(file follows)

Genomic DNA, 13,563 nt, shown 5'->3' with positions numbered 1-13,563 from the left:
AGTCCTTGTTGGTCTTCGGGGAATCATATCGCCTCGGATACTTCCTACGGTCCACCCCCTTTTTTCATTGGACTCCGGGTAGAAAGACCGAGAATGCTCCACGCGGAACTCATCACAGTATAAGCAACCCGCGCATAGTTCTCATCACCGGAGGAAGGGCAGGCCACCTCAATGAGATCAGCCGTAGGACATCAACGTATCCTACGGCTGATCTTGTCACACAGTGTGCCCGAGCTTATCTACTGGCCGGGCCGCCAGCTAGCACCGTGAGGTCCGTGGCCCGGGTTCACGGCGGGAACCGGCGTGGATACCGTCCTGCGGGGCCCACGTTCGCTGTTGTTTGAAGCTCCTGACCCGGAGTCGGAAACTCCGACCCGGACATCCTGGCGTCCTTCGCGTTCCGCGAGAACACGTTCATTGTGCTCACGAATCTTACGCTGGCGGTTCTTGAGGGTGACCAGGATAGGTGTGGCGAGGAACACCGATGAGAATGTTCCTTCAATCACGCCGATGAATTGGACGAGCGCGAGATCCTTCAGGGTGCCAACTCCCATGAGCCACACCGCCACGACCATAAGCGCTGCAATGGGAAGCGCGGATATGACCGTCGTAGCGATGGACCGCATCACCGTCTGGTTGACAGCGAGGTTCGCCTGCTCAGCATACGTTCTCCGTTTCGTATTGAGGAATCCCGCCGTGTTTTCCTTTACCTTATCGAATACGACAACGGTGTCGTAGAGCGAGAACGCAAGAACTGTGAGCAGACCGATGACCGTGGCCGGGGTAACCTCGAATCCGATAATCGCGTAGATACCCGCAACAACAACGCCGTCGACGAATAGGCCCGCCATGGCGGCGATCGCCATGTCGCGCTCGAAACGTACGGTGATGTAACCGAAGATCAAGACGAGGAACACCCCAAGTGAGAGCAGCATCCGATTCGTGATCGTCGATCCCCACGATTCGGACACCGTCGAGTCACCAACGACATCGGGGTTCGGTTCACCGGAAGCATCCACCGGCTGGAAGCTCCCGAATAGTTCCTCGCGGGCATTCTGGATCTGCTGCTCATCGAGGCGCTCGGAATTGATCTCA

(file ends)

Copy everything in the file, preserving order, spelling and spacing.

Genomic DNA, 13,563 nt, shown 5'->3' with positions numbered 1-13,563 from the left:
AGTCCTTGTTGGTCTTCGGGGAATCATATCGCCTCGGATACTTCCTACGGTCCACCCCCTTTTTTCATTGGACTCCGGGTAGAAAGACCGAGAATGCTCCACGCGGAACTCATCACAGTATAAGCAACCCGCGCATAGTTCTCATCACCGGAGGAAGGGCAGGCCACCTCAATGAGATCAGCCGTAGGACATCAACGTATCCTACGGCTGATCTTGTCACACAGTGTGCCCGAGCTTATCTACTGGCCGGGCCGCCAGCTAGCACCGTGAGGTCCGTGGCCCGGGTTCACGGCGGGAACCGGCGTGGATACCGTCCTGCGGGGCCCACGTTCGCTGTTGTTTGAAGCTCCTGACCCGGAGTCGGAAACTCCGACCCGGACATCCTGGCGTCCTTCGCGTTCCGCGAGAACACGTTCATTGTGCTCACGAATCTTACGCTGGCGGTTCTTGAGGGTGACCAGGATAGGTGTGGCGAGGAACACCGATGAGAATGTTCCTTCAATCACGCCGATGAATTGGACGAGCGCGAGATCCTTCAGGGTGCCAACTCCCATGAGCCACACCGCCACGACCATAAGCGCTGCAATGGGAAGCGCGGATATGACCGTCGTAGCGATGGACCGCATCACCGTCTGGTTGACAGCGAGGTTCGCCTGCTCAGCATACGTTCTCCGTTTCGTATTGAGGAATCCCGCCGTGTTTTCCTTTACCTTATCGAATACGACAACGGTGTCGTAGAGCGAGAACGCAAGAACTGTGAGCAGACCGATGACCGTGGCCGGGGTAACCTCGAATCCGATAATCGCGTAGATACCCGCAACAACAACGCCGTCGACGAATAGGCCCGCCATGGCGGCGATCGCCATGTCGCGCTCGAAACGTACGGTGATGTAACCGAAGATCAAGACGAGGAACACCCCAAGTGAGAGCAGCATCCGATTCGTGATCGTCGATCCCCACGATTCGGACACCGTCGAGTCACCAACGACATCGGGGTTCGGTTCACCGGAAGCATCCACCGGCTGGAAGCTCCCGAATAGTTCCTCGCGGGCATTCTGGATCTGCTGCTCATCGAGGCGCTCGGAATTGATCTCA